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Summary: A state-by-state breakdown of graduation rates, finding that nationally nearly 1 in 3 high school students do not graduate.
Summary: This extensive and nearly 10-year long study undertaken by leading educators, economists, and psychologists with support from the U.S. Department of Education and several foundations carries a strong message: high-stakes assessments and incentives such as those mandated in NCLB, high school exit exams, and merit pay for teachers have little or no effect on student learning, and sometimes have negative consequences. While numerous studies and critics of testing and high-stakes assessment have sounded these warnings for years, the prestige and influence of the National Academies and the committee who drafted the report sends one of the strongest signals yet to policy-makers and education officials that we should proceed slowly - if at all - with high-stakes measures of education.
Summary: One year after graduating from high school, most members of the Class of 2010 believe that earning a college degree is “definitely” worth it, according to a survey released by the College Board, a not-for-profit organization. The comprehensive survey on college readiness and affordability, One Year Out, explores how young Americans assess their high school experience and its role in preparing them for life after graduation - be it work or postsecondary education.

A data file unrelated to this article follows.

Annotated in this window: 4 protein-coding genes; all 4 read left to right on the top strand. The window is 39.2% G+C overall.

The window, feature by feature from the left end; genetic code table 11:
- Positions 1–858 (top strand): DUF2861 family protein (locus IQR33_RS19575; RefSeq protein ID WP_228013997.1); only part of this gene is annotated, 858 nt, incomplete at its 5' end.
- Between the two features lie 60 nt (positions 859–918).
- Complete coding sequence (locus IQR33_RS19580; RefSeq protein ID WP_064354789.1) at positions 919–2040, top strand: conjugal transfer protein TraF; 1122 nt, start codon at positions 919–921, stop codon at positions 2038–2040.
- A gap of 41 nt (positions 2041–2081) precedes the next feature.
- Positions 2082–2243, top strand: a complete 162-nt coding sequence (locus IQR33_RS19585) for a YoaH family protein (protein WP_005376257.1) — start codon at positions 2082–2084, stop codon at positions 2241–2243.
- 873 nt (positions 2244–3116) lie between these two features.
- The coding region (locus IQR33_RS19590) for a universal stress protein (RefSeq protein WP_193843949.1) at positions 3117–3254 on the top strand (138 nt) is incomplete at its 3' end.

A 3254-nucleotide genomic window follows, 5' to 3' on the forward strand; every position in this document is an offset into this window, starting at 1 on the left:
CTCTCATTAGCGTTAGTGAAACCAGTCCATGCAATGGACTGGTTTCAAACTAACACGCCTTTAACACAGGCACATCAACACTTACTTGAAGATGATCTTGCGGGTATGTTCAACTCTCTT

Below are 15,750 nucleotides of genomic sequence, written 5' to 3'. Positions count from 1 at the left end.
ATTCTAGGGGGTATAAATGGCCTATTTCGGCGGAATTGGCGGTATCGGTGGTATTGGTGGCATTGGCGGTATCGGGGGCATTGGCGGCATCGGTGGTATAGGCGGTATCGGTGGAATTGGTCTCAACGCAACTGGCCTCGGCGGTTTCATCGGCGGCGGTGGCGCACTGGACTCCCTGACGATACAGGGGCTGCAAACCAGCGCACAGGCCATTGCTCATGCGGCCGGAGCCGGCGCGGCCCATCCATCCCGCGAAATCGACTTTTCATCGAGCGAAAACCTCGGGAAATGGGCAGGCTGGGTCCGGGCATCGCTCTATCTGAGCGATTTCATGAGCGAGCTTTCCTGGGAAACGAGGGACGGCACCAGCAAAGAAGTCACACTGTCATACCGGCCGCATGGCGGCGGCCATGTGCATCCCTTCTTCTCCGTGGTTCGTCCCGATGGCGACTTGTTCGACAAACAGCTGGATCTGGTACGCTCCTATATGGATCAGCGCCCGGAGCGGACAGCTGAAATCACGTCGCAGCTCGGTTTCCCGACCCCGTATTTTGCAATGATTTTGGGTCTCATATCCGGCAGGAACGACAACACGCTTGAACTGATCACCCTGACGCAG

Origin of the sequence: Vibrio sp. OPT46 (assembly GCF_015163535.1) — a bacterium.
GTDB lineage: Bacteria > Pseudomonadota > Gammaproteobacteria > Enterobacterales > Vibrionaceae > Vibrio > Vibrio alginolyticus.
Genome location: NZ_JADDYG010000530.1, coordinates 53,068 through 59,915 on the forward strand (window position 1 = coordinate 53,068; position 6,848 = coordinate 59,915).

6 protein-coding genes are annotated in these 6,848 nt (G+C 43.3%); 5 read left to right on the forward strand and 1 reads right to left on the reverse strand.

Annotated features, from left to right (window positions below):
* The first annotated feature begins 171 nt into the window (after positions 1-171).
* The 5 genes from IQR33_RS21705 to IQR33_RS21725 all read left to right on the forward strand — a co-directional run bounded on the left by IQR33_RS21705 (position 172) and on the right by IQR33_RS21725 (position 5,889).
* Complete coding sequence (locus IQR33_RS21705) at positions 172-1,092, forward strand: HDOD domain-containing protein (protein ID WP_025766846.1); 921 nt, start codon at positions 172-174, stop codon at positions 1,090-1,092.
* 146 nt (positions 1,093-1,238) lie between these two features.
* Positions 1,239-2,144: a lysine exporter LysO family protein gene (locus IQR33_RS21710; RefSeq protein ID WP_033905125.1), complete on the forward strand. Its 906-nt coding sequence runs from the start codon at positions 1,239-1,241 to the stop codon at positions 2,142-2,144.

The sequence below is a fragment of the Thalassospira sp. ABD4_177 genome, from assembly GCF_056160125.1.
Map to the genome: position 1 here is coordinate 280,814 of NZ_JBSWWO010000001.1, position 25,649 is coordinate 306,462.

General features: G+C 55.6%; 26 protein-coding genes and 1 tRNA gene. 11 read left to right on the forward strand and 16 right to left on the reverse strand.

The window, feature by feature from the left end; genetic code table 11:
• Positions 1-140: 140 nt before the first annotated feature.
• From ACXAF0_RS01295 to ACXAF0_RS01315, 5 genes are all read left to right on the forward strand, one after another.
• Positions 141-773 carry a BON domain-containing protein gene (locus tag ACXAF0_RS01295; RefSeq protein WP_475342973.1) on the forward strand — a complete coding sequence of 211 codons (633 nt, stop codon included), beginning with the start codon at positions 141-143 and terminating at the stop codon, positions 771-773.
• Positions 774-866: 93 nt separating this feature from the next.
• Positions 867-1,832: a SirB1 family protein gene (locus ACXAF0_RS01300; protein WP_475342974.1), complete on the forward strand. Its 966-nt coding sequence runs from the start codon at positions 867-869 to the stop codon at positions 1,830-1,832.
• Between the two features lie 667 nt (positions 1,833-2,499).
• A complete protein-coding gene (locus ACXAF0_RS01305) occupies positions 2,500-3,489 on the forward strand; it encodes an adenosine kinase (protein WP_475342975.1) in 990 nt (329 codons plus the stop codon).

Summary: The studies referenced here demonstrate the importance of students being connected to their school, both for social and developmental benefits as well as student achievement. School Connectedness is described in these reports as the belief by students that the adults and peers at their school care about their learning and about them as individuals, and it is marked by including young people in decision-making, supporting social and emotional development of young people, and creating a safe and trusting environment.
Summary: This review summarizes the vast research and many benefits of social and emotional learning (SEL). It finds that SEL programs improved students' social-emotional skills, attitudes about self and others, connection to school, positive social behavior, and academic performance; they also reduced students' conduct problems and emotional distress. SEL is defined in this report as the process through which children and adults acquire the knowledge, attitudes, and skills to recognize and manage their emotions, set and achieve positive goals, demonstrate caring and concern for others, establish and maintain positive relationships, make responsible decisions, and handle interpersonal situations effectively.
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